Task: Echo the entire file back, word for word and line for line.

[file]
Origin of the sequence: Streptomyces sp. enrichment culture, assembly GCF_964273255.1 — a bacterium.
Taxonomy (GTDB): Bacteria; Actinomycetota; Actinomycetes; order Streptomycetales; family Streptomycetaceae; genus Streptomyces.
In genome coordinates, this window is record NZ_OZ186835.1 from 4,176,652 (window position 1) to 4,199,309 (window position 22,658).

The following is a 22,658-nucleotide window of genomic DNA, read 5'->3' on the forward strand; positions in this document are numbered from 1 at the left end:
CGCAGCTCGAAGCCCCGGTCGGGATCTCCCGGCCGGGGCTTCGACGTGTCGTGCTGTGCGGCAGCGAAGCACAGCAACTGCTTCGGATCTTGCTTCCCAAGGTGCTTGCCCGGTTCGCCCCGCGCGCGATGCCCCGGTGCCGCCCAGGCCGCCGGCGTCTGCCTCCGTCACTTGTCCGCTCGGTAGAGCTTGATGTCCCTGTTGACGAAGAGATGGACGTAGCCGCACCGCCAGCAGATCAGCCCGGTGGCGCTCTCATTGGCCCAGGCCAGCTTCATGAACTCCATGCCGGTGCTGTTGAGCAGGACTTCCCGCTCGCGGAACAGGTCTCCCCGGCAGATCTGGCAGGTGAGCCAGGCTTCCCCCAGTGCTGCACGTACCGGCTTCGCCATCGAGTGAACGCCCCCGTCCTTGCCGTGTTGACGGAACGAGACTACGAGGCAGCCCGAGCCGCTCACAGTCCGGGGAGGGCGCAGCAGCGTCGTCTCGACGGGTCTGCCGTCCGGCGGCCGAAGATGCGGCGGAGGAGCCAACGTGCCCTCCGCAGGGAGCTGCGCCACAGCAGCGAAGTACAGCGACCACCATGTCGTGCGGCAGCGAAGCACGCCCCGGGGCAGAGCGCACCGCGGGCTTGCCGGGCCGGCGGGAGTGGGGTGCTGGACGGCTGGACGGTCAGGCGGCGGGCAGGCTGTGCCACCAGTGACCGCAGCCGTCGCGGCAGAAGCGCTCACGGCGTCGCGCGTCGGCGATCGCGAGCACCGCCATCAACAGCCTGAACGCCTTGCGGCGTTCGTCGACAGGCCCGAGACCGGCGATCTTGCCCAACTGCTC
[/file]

Origin of the sequence: Streptomyces sp. enrichment culture, assembly GCF_964273255.1 — a bacterium.
Taxonomy (GTDB): Bacteria; Actinomycetota; Actinomycetes; order Streptomycetales; family Streptomycetaceae; genus Streptomyces.
In genome coordinates, this window is record NZ_OZ186835.1 from 4,176,652 (window position 1) to 4,199,309 (window position 22,658).

The following is a 22,658-nucleotide window of genomic DNA, read 5'->3' on the forward strand; positions in this document are numbered from 1 at the left end:
CGCAGCTCGAAGCCCCGGTCGGGATCTCCCGGCCGGGGCTTCGACGTGTCGTGCTGTGCGGCAGCGAAGCACAGCAACTGCTTCGGATCTTGCTTCCCAAGGTGCTTGCCCGGTTCGCCCCGCGCGCGATGCCCCGGTGCCGCCCAGGCCGCCGGCGTCTGCCTCCGTCACTTGTCCGCTCGGTAGAGCTTGATGTCCCTGTTGACGAAGAGATGGACGTAGCCGCACCGCCAGCAGATCAGCCCGGTGGCGCTCTCATTGGCCCAGGCCAGCTTCATGAACTCCATGCCGGTGCTGTTGAGCAGGACTTCCCGCTCGCGGAACAGGTCTCCCCGGCAGATCTGGCAGGTGAGCCAGGCTTCCCCCAGTGCTGCACGTACCGGCTTCGCCATCGAGTGAACGCCCCCGTCCTTGCCGTGTTGACGGAACGAGACTACGAGGCAGCCCGAGCCGCTCACAGTCCGGGGAGGGCGCAGCAGCGTCGTCTCGACGGGTCTGCCGTCCGGCGGCCGAAGATGCGGCGGAGGAGCCAACGTGCCCTCCGCAGGGAGCTGCGCCACAGCAGCGAAGTACAGCGACCACCATGTCGTGCGGCAGCGAAGCACGCCCCGGGGCAGAGCGCACCGCGGGCTTGCCGGGCCGGCGGGAGTGGGGTGCTGGACGGCTGGACGGTCAGGCGGCGGGCAGGCTGTGCCACCAGTGACCGCAGCCGTCGCGGCAGAAGCGCTCACGGCGTCGCGCGTCGGCGATCGCGAGCACCGCCATCAACAGCCTGAACGCCTTGCGGCGTTCGTCGACAGGCCCGAGACCGGCGATCTTGCCCAACTGCTC